So on the second day, out of self-defense, I did my Scottish ancestors proud and switched from a half-liter beer to a wee dram of Scotch at my first reception of the day. The Queen’s 25-year aged favorite Scotch. Very good Scotch, as it turned out. Thus was my problem solved. I did likewise at every subsequent reception that day. I found my bladder was able to handle many more Scotches than it had beers the day before.
There was a wee side-effect, as well. I spent the rest of my stay in England snockered. So it was on the night with Sir Robert and Lady Anne. I’d been drinking Scotch all day, and had one in my hand, as the Admiral proudly showed us the Plymouth Harbor from atop the crenulated walls of the artillery tower. I dutifully photographed each view he pointed out, until, at one particular vantage point, a vertical orientation of the camera was called for due to the narrow crenulation in the wall.
As I rotated my camera to get the shot, I also rotated my glass, pouring Scotch all down the front of the brand new suit I would be meeting the Queen in the next day. Before I could even apologize I found myself suddenly surrounded by penguins, who were stripping me of my jacket and vest, and just as quickly putting them back on me, dry as could be. I still don’t know how they did that.
But, no, that is far from my most embarrassing moment. That came a couple of hours later as we sat around the dinner table two levels below. We were a table of twelve, three to each side of a square table. I was seated on an end, next to Lady Anne. On my other side sat a woman whose title I can’t remember, if I ever knew it. Next to her was her American husband. Sir Robert was opposite Lady Anne.
Sometime earlier, before this adventure began, I had gone through a protocol briefing. Everyone who meets the Queen and her emissaries is expected to know the rules. For us clueless Americans, they were spelled out in great detail. Among the subjects I was instructed not to bring up during my tour, were two particular subjects: Princess Diana and Sarah Ferguson, Duchess of York. Both had fallen out of favor with the Royal Family by then, and were not to be discussed in polite company.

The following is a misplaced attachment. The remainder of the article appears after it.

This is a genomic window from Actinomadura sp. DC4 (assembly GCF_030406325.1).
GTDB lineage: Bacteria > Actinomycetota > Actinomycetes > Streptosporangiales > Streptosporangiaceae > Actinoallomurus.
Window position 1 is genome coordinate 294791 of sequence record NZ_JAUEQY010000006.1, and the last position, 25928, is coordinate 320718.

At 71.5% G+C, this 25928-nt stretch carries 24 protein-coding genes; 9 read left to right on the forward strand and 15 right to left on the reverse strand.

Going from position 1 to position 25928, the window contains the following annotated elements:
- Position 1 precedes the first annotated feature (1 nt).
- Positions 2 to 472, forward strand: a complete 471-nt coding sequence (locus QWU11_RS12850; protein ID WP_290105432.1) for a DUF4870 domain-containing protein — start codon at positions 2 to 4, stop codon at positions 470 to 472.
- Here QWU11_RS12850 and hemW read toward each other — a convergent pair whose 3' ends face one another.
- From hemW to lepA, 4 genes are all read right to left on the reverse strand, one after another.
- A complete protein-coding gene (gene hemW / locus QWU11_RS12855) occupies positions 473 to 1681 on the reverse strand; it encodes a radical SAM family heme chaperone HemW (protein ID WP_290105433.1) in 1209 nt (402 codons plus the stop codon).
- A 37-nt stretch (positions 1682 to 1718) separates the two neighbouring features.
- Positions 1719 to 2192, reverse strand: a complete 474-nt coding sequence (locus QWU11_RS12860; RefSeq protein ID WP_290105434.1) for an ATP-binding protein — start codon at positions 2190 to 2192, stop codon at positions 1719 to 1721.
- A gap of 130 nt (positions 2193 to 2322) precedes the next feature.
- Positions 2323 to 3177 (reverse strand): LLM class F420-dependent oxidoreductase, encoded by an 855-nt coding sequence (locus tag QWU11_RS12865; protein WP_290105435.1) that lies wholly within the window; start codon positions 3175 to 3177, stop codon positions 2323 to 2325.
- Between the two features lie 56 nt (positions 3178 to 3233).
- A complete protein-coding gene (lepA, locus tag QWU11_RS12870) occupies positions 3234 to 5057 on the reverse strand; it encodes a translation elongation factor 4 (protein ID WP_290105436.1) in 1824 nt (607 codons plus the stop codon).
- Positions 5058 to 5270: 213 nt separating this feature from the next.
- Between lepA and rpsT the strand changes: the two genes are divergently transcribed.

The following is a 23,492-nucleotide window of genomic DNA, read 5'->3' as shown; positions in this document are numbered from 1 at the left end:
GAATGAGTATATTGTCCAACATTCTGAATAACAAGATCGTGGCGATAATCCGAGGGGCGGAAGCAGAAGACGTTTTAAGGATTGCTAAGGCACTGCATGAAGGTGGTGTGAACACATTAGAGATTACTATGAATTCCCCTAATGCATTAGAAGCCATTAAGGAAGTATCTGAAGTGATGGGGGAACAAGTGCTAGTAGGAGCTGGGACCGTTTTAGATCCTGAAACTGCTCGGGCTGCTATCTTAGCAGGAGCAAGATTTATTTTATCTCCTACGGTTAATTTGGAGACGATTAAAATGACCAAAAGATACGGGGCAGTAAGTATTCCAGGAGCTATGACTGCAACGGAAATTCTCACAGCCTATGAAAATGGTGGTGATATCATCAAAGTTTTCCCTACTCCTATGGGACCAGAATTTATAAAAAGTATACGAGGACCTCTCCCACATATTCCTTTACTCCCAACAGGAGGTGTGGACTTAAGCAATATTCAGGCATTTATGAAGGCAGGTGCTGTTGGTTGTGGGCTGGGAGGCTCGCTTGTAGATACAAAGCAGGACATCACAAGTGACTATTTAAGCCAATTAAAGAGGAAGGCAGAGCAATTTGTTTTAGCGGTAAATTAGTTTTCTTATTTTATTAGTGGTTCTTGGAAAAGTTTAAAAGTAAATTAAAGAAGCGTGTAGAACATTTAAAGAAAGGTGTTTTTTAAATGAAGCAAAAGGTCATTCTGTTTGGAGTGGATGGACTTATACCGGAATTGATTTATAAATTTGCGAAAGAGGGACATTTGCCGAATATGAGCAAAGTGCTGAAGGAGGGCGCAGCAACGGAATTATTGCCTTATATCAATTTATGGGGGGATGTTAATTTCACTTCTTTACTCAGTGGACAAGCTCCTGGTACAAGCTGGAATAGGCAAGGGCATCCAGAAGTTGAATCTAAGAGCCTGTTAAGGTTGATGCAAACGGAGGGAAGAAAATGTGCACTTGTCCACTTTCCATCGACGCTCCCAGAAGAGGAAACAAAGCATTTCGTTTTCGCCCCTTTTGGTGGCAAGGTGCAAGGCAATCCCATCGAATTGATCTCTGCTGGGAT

Somehow, during our intimate little dinner, while chasing my many Scotches with endlessly flowing wine, I managed to bring up Fergie. (No, not the singer from the Blackeyed Peas, Sarah Ferguson, the original Fergie.) When conversation faltered I realized my mistake and immediately apologized for it by explaining, “Back in the States we don’t pay any attention to her politics, but you’ve got to admit, she’s got a lot of spunk.”
The table fell absolutely silent. What, they didn’t accept my apology? After a very awkward silence, the American to my right kindly leaned over the corner of the table and whispered to me, “Marty, over here ‘spunk’ means ‘semen.’”
That’s right. I had just told Sir Robert and Lady Anne, and all their dinner guests, that the Duchess of York was full of cum!
Of course, I was mortified. I mumbled something about there having been a “slight error in translation,” and zipped my lips for the rest of the evening. At least, I think I did. I don’t remember anything else that happened that night.